Tweet about high-level panel’s meet on CBI chief a mistake, Bhushan tells SC

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New Delhi, March 7 (IANS) Activist-lawyer Prashant Bhushan on Thursday said his tweet that the government “fabricated” minutes of a high-level panel’s meeting that named M. Nageswara Rao as acting CBI Director was a “genuine mistake” based on the letter of Congress leader Mallikarjuna Kharge.

Besides Prime Minister Narendra Modi and Justice A.K. Sikri, Kharge, the leader of the Congress in Lok Sabha, attended the January 10 meeting that had recommended the removal of Alok Verma as Central Bureau of Investigation (CBI) chief, and Nageswara Rao replacing him as a stop gap arrangement.

Sikri, who retired on Wednesday, attended the meeting on behalf of Chief Justice Ranjan Gogoi.

Reading out Bhushan’s statement terming his tweet of February 1, 2019 a “genuine mistake”, Attorney General K. Venugopal told the bench of Justice Arun Mishra and Justice Navin Sinha, that he was not pressing for contempt proceedings against Bhushan.

Bhushan’s tweet had said, “See the letter of LOP Kharge re the unilateral appointment of Nageswara Rao as interim Director CBI by govt, w/o going through HPC of PM, CJI & LOP. Yet govt produced minutes of meeting saying that HPC approved appt. Seems govt gave fabricated minutes to court! Contempt of Court!.”

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The Attorney General reiterated that even in the previous hearing, he had made it clear that he was not looking for any punishment to Bhushan and has conveyed to the Central government, through Solicitor General Tushar Mehta, that it should not press for this.

However, the Attorney General urged the court to decide the larger issue whether in a matter, which is sub-judice, is it open to litigants and lawyers to criticise the court proceedings to affect public opinion.

The other question involved is what are the rights of the litigants and what may amount to interference in the course of administration of justice.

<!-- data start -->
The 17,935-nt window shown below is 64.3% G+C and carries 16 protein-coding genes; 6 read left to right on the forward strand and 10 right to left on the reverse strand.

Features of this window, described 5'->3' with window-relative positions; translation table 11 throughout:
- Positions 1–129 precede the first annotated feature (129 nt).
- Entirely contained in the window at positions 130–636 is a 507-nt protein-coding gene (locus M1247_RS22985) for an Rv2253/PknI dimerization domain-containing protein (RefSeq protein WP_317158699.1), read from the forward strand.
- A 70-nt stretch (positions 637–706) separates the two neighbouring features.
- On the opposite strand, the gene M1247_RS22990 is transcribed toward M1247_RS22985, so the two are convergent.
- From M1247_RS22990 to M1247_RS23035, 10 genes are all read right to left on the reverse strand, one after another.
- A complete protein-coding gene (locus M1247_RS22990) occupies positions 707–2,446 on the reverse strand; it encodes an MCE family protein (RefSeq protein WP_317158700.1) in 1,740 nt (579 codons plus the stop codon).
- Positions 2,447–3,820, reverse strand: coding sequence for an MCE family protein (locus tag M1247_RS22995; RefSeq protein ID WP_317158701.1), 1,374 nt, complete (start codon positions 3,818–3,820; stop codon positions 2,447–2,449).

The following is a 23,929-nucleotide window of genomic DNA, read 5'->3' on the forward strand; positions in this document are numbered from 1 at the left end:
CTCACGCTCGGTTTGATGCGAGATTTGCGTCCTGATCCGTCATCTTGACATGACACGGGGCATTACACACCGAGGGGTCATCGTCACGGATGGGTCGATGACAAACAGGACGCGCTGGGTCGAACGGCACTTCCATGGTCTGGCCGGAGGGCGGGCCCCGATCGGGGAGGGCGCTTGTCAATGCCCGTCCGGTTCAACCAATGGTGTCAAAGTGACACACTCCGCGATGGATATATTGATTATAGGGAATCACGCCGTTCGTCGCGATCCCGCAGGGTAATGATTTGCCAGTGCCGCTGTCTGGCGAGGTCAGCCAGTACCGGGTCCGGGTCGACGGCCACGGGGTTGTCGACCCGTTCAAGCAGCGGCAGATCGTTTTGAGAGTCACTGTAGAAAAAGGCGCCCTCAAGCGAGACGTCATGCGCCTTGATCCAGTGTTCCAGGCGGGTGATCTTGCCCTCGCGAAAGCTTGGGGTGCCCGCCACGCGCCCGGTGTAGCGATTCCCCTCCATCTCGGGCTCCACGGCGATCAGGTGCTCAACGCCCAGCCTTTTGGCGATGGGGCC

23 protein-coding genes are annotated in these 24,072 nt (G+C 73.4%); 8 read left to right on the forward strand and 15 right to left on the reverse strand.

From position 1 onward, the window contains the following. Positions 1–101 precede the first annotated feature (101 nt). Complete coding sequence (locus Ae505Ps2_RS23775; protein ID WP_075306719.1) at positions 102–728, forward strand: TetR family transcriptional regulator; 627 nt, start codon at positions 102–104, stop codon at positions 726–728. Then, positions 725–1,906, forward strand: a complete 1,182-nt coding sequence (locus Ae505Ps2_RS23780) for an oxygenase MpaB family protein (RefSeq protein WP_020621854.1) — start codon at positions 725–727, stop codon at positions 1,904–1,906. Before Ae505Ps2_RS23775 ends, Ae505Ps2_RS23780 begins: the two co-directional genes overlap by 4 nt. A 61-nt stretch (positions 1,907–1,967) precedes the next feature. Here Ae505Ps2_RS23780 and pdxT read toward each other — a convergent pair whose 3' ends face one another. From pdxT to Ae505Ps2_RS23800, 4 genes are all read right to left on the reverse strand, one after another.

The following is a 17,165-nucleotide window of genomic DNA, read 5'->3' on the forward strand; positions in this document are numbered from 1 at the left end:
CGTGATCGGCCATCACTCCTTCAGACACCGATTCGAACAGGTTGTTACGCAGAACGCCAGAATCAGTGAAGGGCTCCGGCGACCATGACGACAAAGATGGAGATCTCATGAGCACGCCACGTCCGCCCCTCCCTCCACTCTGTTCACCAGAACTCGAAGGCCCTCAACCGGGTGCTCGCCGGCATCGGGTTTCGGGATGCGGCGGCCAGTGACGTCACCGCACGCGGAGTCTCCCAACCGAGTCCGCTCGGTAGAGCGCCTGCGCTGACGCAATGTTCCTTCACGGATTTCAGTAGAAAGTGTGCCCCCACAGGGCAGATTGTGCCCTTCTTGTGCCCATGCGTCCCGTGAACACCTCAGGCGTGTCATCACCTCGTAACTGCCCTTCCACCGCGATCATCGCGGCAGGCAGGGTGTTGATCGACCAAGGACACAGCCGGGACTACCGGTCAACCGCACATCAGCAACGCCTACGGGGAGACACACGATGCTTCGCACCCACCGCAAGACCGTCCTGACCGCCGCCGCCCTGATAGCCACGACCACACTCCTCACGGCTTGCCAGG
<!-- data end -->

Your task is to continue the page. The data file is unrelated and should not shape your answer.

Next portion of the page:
The next hearing on Bhushan’s application seeking the recusal of Justice Mishra and the larger issue involved in the contempt plea would take place on April 3.

These questions were framed by the court when it heard the matter on February 6 and sought response from Bhushan on the contempt plea by the Attorney General.

However, Bhushan refused to offer an “unconditional apology” to the court for filing an application seeking the recusal of Justice Mishra from hearing the contempt plea on the grounds of reasonable apprehension of bias.

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Right from the outset of the hearing, Justice Mishra made it clear that he was not going to recuse himself and Justice Sinha too backed his stand as senior counsel Dushyant Dave, appearing for Bhushan, pressed for it.

Both the Attorney General and the Solicitor General, appearing for the Centre which too moved the court seeking contempt proceedings against Bhushan, opposed the plea.

However, senior counsel Rajeev Dhavan, appearing for one of the interveners, questioned Mehta addressing the court on the issue, contending the Centre has not taken nod from the Attorney General to file contempt against Bhushan.

The court, however, refused Mehta’s plea to pass an order that Bhushan may not file an application seeking recusal of a judge from hearing a matter.

“There can’t be a restraint for all times to come. Sometime they may be justified, sometime they may not be justified,” Justice Mishra said.

The court also asked senior counsel Anand Grover to see the rules of the Bar Council of India relating to a lawyer appearing for their spouse.

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As Grover rose to address the court, Justice Mishra asked him who he was appearing for.

When Grover said “for a lawyer and writer Jaising”, the judge asked “Not Indira Jaising”. as he said yes, the Attorney General said he should say his wife but withdrew the remark as Jaising protested, saying “I am a person in my own right” and that both she and Grover retain their respective names.

Justice Mishra said that he had earlier advised Bhushan not to appear for the Centre for Public Interest Litigation and Common Cause as he was part of their executive committee.

Jaising said that she is aware of the rule that bars the director of a company from appearing in the matter relating to the commercial entity he is part of, but would look into the BCI Rules on tHis score.

She also apologised to the Attorney General for losing her cool and raising her voice to assert her independent identity.

–IANS

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